Leyster’s Self-portrait at the Easel (c.1630)
The equivalence that Judith Leyster imagines between painting and violin-playing is relatively clear in this self-portrait. There is a visual similarity between the painter with a long, thin paintbrush and the violinist with a long, thin bow. Besides, each figure holds their instrument with a raised and bent arm making Leyster's canvas inside the painting a mirror-image of Leyster herself at work.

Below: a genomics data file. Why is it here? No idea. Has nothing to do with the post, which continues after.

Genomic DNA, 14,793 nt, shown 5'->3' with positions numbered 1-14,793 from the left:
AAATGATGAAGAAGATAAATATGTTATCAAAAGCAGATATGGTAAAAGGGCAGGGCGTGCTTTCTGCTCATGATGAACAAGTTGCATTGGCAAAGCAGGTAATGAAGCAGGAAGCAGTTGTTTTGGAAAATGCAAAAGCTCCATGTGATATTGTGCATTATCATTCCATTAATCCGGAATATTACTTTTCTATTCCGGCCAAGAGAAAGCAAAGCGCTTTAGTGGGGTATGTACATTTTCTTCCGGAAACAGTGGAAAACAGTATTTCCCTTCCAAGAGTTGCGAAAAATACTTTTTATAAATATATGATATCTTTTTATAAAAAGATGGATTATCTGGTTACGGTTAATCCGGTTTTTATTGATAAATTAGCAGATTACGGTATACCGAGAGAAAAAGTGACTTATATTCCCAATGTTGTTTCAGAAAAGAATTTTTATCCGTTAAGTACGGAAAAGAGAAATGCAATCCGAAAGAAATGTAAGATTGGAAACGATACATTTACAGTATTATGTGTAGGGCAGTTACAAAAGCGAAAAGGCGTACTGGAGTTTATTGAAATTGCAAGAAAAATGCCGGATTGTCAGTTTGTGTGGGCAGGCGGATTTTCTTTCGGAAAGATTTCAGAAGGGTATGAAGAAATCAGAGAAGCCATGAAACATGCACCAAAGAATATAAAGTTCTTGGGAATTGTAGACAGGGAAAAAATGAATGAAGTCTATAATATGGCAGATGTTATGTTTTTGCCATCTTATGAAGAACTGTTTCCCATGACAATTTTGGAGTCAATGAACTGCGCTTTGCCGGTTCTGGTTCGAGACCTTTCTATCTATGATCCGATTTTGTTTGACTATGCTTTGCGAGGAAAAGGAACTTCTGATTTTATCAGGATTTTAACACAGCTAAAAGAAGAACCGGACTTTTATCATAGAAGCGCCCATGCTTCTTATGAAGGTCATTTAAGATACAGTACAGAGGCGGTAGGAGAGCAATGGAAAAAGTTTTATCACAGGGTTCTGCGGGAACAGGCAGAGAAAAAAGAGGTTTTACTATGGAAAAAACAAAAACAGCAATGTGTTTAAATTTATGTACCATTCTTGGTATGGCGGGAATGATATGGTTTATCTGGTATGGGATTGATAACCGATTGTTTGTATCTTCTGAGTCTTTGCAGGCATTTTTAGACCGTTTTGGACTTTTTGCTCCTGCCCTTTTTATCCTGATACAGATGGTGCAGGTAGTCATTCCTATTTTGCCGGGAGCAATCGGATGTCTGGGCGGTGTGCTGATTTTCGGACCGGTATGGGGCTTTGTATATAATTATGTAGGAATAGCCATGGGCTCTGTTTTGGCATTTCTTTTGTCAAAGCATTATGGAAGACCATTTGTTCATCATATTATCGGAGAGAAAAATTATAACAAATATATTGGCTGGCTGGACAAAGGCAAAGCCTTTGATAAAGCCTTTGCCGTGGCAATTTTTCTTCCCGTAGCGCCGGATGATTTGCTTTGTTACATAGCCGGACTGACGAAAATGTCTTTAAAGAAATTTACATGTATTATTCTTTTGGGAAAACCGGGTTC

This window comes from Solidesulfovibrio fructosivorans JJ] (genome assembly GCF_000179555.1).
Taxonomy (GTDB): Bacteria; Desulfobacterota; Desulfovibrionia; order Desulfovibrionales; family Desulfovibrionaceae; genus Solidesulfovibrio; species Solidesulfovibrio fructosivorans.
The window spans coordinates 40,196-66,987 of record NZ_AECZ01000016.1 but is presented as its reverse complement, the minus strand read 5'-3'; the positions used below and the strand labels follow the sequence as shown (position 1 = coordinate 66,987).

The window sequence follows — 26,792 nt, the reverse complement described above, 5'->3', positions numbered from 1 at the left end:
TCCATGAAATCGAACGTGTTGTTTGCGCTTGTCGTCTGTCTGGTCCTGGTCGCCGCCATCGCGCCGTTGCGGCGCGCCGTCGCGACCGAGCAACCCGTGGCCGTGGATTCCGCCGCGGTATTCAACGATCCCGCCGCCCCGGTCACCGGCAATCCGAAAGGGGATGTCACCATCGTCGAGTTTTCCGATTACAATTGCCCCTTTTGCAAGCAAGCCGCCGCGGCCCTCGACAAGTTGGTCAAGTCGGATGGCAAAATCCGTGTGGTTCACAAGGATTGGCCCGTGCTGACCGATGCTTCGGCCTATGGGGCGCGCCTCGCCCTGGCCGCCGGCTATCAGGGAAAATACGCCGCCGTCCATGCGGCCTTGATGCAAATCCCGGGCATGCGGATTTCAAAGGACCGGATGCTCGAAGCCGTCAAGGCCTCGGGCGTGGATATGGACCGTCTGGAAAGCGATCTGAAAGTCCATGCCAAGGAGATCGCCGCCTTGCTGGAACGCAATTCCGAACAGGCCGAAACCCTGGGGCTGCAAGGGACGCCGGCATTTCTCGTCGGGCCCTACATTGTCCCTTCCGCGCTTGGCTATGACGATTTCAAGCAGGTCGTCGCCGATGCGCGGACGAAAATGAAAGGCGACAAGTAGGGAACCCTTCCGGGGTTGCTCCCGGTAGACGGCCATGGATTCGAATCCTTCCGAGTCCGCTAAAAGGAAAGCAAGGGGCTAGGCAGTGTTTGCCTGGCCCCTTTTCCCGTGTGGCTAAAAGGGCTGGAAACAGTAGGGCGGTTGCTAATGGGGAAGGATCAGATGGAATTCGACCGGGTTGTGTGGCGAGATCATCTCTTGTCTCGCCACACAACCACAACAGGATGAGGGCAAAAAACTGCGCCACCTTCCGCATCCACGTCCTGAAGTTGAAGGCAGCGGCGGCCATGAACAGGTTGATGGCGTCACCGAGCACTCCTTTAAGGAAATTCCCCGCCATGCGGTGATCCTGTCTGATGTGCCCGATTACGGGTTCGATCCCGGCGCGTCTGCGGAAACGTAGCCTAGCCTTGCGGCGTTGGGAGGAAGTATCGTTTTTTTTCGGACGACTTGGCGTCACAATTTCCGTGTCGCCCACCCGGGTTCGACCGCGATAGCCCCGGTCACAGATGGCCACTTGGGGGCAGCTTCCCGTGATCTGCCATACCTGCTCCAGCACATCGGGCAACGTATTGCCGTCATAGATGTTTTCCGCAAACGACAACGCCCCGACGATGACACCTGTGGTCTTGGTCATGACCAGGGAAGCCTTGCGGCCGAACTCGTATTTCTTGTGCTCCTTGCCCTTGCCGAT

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I have explained under the theme, Music as Art, how musical performance is often thought of by major artists (and lesser ones, too) as a metaphor for the act of painting. Painters in front of their canvas often think of themselves as performers, whether actors, orators or musicians. Here Leyster so clearly imagines this through her own poetic and androgynous mind that she has painted a male performer in her own pose.
More Works by Leyster
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